In operation, the adapter 116 is initially inserted over the first end 22 of the shaft 16 such that the shaft 16 extends past the apertures 144 in the adapter 116. The set screws 146 are then turned to secure the shaft 16 to the adapter 116. The base 24 is then placed around the adapter 116 such that the adapter 116 extends through the aperture 34 in the base 24. The fasteners 58 are then inserted through the apertures 36A-D in the mounting plate 26 to removably secure the tensioner 10 to the chute 12. The bushing 104 is then placed around the second sleeve 124 of the adapter 116. The first end 150 of the biasing member 148 is inserted into the chamber 80 of the actuator member 60 through the circular aperture 100 of the slot 98. The actuator member 60 is then slipped over the second end 120 of the adapter 116 and over the bushing 104 while inserting the biasing member 148 into the slot 142 in the adapter 116. The biasing member 148 is positioned such that the center section 154 of the biasing member 148 extends through the slot 142, with the first end 150 being located within the bore 138 of the adapter 116, and such that the center section 154 extends through the rectangular aperture 102 of the slot 98, with the second end 152 of the biasing member 148 being located outside of the hub 62. The actuator member 60 is slipped over the end 120 of the adapter 116 until the groove 88 is aligned with the stop bolts 54 whereupon the bolts 54 are tightened such that the stop bolts 54 extend into the grooves 88. The stop bolts 54 thereby prevent movement of the actuator member 60 in a direction parallel to the axis 20 while allowing the actuator member 60 to rotate about the axis 20. The actuator member 60 is rotatable within the base 24 and is thereby selectively repositionable with respect to the base 24 and the chute 12. Rotation of the actuator member 60 within the base 24 is facilitated by the bearings 94 which are in contact with the inner surface 40 of the base 24. The actuator member 60 is selectively connectable to the base 24 and the chute 12 by the tightening of the set screws 52 down upon the rib 93 of the actuator member 60.

In order to bias the scraper blades 14 into engagement with the conveyor belt 18, the set screws 52 are loosened. A common wrench or socket wrench may be used to rotate the hexagonal end 64 of the actuator member 60 which in turn rotates the second end 152 of the biasing member 148. As the actuator member 60 continues to be rotated, the biasing member 148 will begin to wrap around the outer wall 134 of the adapter 116 until the first end 150 of the biasing member 148 engages the inner wall 136 of the adapter 116. Further rotation of the actuator member 60 will then rotate the adapter 116 and the shaft 16 until the scraper blades 14 come into contact with the conveyor belt 18. Rotation of the actuator member 60 may then be continued to produce the desired moment of torque which will urge the scraping blades 14 against the conveyor belt 18 with the desired amount of force. As the actuator member 60 is rotated with no corresponding rotation of the adapter 116 or the shaft 16, the biasing member 148 will become elongated thereby creating a tensile biasing force which is stored within the biasing member 148 and which is applied to the adapter 116 at the outer wall 134 to create a torsional biasing moment on the shaft 16.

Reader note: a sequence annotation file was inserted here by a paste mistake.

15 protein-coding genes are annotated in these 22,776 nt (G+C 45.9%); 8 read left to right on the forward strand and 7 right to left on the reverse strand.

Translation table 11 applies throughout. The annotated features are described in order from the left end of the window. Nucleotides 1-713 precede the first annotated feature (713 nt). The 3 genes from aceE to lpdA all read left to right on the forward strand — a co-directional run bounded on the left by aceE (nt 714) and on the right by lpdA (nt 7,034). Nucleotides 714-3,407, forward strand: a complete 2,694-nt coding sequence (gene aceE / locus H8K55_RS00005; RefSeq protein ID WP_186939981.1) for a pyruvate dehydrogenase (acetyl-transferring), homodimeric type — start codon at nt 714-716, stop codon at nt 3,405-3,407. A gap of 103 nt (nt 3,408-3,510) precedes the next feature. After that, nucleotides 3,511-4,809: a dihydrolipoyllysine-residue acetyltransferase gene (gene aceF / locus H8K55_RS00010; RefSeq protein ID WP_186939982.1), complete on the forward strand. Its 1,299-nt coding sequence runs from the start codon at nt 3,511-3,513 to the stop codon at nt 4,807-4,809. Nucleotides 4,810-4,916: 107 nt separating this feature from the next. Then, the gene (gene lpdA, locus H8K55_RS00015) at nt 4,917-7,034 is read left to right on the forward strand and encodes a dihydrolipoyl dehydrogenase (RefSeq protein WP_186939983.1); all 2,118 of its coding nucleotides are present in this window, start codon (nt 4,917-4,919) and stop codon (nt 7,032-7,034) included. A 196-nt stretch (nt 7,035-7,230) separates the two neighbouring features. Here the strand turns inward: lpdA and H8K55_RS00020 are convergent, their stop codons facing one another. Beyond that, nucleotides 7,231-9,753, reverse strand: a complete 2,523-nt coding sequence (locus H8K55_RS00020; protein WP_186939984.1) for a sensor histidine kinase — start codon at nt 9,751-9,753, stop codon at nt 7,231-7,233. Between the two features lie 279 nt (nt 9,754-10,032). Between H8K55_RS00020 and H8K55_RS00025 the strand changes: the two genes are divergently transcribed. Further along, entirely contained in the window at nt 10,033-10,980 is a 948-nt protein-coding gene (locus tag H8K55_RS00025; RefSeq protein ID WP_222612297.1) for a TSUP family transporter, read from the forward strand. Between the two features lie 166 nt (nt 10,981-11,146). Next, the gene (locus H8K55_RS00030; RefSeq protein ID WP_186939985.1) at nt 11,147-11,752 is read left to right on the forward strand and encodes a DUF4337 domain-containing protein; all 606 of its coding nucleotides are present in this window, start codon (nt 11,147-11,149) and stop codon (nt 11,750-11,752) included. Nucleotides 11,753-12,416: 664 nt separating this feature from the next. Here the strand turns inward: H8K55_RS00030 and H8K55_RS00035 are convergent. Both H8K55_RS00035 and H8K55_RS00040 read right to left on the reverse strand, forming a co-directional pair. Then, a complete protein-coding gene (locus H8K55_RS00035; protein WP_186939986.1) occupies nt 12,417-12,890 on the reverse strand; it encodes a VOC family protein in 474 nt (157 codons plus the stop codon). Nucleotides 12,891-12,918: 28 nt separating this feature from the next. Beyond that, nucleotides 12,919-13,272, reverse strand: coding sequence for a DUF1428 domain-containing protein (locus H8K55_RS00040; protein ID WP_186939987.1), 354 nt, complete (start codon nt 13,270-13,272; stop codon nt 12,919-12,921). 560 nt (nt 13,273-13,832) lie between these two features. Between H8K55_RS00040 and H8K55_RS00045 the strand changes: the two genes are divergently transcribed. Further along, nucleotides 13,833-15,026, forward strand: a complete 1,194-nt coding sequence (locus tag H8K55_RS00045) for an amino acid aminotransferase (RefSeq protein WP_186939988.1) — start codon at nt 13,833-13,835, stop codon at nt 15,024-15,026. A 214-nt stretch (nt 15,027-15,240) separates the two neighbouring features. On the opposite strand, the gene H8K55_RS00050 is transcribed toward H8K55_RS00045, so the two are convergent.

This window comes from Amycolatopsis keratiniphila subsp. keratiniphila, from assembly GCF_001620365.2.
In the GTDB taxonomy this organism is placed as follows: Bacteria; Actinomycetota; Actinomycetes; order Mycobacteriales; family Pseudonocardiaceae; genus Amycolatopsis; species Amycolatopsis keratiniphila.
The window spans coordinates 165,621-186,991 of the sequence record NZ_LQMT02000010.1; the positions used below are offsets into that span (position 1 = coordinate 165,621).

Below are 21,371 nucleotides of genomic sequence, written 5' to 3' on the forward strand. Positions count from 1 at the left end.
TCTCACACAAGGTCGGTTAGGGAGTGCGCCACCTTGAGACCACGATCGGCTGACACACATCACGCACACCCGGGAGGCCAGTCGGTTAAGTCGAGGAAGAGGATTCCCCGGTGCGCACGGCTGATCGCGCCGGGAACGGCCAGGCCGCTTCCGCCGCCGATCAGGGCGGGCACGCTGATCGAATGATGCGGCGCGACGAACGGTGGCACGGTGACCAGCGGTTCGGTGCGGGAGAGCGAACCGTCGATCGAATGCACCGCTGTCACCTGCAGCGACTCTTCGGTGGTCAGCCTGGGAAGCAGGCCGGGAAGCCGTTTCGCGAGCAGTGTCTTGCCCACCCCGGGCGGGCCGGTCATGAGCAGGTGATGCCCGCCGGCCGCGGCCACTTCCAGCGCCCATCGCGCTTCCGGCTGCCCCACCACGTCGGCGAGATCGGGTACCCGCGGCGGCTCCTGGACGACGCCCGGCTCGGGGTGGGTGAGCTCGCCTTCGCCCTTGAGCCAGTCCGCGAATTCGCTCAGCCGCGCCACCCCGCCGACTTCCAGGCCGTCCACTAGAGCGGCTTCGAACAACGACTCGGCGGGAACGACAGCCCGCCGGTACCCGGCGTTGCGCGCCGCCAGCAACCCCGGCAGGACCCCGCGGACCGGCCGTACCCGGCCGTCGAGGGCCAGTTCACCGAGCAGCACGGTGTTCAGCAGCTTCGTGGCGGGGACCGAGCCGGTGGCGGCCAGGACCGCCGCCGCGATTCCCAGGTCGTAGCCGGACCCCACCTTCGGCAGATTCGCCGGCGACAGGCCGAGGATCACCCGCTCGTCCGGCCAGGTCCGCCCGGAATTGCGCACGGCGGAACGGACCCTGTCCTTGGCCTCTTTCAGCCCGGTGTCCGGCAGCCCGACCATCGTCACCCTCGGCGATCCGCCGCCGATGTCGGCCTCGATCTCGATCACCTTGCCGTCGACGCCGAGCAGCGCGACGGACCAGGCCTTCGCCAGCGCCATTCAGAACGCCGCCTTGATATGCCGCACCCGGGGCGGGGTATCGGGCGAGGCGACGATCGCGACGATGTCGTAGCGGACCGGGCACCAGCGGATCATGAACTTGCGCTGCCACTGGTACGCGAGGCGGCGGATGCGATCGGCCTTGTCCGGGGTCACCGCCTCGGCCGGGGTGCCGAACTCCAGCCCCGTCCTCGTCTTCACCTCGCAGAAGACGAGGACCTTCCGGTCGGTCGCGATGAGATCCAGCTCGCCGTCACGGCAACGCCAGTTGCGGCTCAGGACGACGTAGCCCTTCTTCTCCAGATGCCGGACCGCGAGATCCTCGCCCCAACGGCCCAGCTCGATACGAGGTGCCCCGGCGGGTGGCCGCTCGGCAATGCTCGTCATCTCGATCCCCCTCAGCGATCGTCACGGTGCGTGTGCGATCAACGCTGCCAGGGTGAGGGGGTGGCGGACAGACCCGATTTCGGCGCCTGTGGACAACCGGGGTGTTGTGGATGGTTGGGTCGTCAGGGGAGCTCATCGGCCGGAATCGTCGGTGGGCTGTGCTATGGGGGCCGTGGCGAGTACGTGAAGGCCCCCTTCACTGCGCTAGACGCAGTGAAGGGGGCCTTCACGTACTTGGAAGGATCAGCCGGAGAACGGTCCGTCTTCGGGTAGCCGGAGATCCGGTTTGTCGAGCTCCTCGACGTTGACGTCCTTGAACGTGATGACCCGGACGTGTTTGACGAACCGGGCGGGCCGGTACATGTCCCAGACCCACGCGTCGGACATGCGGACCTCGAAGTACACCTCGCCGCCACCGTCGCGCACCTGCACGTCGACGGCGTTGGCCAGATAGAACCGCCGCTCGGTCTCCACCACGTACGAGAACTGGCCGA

The torsional moment applied to the hex end 64 by a user will equal the torsional moment applied to the adapter 116 by the biasing member 148 and will equal the torsional biasing moment applied to the shaft 16. However, for any given torsional biasing moment applied to the shaft 16, the magnitude of the tensile force within the biasing member 148, which is needed to generate the given torsional biasing moment, may be adjusted by varying the respective diameters of the outer wall 134 of the adapter 116 and/or of the sidewall 66 of the hub 62. For example, while producing the same torsional biasing moment, the size of the required tensile force within the biasing member 148 will decrease as the diameter of the outer wall 134 is increased. When the desired amount of tension has been produced in the biasing member 148 and when the desired torsional biasing moment has been applied to the shaft 16, the set screws 52 are tightened against the rib 93 of the actuator member 60, thereby fixing the actuator member 60 against rotation and connecting the actuating member 60 to the base 24 and the chute 12. The radial tensioner 10 is capable of creating a clockwise or counterclockwise biasing force relative to the longitudinal axis 20 of the shaft 16 through the appropriate rotation of the actuator member 60.